Soganli Yumurta – Eggs With Onion

 

I’ve been the laziest food blogger for the last few weeks. Sorry about making you, my dear readers, stare at a couple of meatballs and gherkins for weeks. I have some good news that, maybe, compensate for my failure to post as often as I should. Ottoman Cuisine has been selected as the ‘featured blog of the day’ on Foodista.com. On December the 8th, our blog will be featured on the main page of Foodista.

I chose to celebrate the news with a very Ottoman recipe. This recipe has been revived in the last couple of years from the dusty pages of palace kitchen records. Seems very simple, cook the onions, crack the eggs, sprinkle with spices, you’re good to go? No, not so much. The original recipe calls for 4 to 6 hours of work with a lot of attention to detail. This recipe was a Ramadan specialty in palace kitchen. They say, especially on the 15th day of Ramadan, chefs from Enderun (an educational institution within Ottoman palace) prepared this dish and served it to the Sultan. If the Sultan approved the dish, the head chef of Enderun would be assigned kilercibasi (head butler) to the palace, one of the highest ranking personnel of the palace kitchen.

Here is what I like about this recipe: If you are patient enough and pay attention to each step and choose the finest ingredients, it is hard to go wrong. You do not need to be crafty, so you are not running much risk there.

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Firinda Nohut Yemegi – Garbanzo Beans Baked In Tomato Sauce

A warm, winter comfort food: Beans and tomato. Good complex carbs, protein and fiber to support your digestive system.

In Turkey, beans are one of those things that miraculously unite all people. Rich and poor, religious or not, city dwellers and people from rural areas, no matter who you are, there is one common food that everyone misses a lot when abroad: Beans in a rich tomato sauce, served with rice and ayran (yogurt drink). Some like it soupy, some prefer thicker consistency varieties. Most favor lima beans over garbanzo, my favorite is by far garbanzo beans.

You can make delicious garbanzo beans baked in tomato sauce at home if you follow these steps:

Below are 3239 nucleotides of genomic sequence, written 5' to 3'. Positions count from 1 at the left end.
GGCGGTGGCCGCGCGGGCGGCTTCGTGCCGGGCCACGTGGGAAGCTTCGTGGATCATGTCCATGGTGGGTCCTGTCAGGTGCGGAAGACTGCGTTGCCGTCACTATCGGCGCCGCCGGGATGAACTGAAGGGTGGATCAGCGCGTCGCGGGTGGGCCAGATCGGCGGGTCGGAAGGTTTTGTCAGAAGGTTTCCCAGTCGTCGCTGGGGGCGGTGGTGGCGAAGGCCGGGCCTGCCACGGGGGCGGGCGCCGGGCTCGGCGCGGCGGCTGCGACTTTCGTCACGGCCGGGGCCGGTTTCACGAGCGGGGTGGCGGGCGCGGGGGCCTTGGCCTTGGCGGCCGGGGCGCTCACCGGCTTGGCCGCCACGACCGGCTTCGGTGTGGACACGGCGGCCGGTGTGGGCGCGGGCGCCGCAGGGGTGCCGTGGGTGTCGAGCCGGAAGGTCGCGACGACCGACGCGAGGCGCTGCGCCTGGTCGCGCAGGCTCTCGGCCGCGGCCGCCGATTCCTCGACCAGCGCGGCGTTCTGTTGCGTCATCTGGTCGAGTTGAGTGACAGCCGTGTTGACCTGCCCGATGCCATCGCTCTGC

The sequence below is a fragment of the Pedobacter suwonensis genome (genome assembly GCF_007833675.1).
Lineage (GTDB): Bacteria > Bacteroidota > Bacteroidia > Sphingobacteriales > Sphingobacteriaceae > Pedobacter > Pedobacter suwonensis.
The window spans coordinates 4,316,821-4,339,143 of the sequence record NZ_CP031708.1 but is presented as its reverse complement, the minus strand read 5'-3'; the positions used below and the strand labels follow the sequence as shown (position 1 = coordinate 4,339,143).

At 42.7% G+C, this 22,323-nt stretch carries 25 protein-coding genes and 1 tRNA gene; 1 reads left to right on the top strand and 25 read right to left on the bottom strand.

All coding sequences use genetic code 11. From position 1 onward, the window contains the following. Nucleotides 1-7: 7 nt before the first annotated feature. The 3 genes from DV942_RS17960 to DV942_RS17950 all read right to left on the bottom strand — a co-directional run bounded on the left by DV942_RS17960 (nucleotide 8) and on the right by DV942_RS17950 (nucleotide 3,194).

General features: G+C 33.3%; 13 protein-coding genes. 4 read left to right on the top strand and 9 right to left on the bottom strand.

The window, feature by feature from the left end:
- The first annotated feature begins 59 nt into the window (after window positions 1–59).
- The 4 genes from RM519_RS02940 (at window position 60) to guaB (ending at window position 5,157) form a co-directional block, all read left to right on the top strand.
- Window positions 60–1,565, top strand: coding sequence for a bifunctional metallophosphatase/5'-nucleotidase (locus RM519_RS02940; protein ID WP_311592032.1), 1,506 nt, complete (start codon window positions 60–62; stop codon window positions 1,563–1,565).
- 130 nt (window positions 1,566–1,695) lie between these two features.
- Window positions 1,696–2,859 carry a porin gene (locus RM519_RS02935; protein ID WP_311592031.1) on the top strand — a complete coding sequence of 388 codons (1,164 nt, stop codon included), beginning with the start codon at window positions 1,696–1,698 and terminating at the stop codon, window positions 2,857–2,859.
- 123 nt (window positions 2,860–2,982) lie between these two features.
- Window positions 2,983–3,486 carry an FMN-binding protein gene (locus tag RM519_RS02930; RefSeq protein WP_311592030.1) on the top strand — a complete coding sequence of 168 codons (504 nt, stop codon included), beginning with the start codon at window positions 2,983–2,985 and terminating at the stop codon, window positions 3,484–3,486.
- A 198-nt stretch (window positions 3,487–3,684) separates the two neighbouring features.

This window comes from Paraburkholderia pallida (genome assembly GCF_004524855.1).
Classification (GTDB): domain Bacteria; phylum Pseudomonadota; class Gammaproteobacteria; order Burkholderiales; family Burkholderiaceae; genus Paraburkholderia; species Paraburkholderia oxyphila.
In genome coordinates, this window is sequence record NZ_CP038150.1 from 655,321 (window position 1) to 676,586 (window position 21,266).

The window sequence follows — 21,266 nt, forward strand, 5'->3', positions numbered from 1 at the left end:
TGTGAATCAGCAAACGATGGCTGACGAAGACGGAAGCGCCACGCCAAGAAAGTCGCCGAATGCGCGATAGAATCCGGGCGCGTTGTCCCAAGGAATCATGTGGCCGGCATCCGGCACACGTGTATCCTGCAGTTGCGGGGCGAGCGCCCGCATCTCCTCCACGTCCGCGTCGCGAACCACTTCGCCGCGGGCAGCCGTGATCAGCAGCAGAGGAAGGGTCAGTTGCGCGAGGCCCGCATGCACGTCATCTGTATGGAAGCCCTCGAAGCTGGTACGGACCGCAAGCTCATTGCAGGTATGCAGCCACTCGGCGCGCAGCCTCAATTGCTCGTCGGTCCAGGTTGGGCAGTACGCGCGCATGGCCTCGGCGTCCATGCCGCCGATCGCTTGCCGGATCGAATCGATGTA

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Hunkar Pilavi – Pilaf With Lamb, Pistachios and Black Currants

The other day, I decided to try a recipe from a book by Ozge Samanci and Sharon Croxford. If any of you guys remember, that is the book my husband bought for my birthday. It’s called XIX. Yuzyil Istanbul Mutfagi which translates into “19th Century Istanbul Cuisine”. I ended up playing around with the amounts and the ingredients, but still this recipe is inspired by the above-mentioned book.

Ingredients:

3.5 cups of water

300 g (around a cup) of boneless lamb meat, cut into walnut-size cubes

100 g of clarified butter (regular butter would be fine too)

A handful of pistachio nuts, shells removed

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Zeytinyagli Portakalli Kereviz – Celeriac Braised in Olive Oil and Orange Juice

Celeriac is the root of what is called “celery”. In my university years, in Sydney, I hadn’t seen celeriac anywhere for quite a long time,  then one day I came across this non-starchy root vegetable in the vegie isle of a supermarket. As soon as I saw this prince charming hid in the form of an ugly frog, I started jumping up and down like a child. At the check out, I noticed that something was wrong, as the girl kept skipping my lovely celeriac and finished checking out everything else I bought. Then she said she would be back in a minute and left. When she returned, she seemed quite anxious, turned to me and said “please don’t get me wrong, what do you call this thing? I tried to find it in the isle but no luck “, she obviously thought that I would be offended by her ignorance of our cultural habit of eating this weird substance. I smiled and replied, celeriac, celery-root in other words. She was relieved by my calm reaction, glad that I didn’t turn out to be the furious Muslim she was afraid that I was.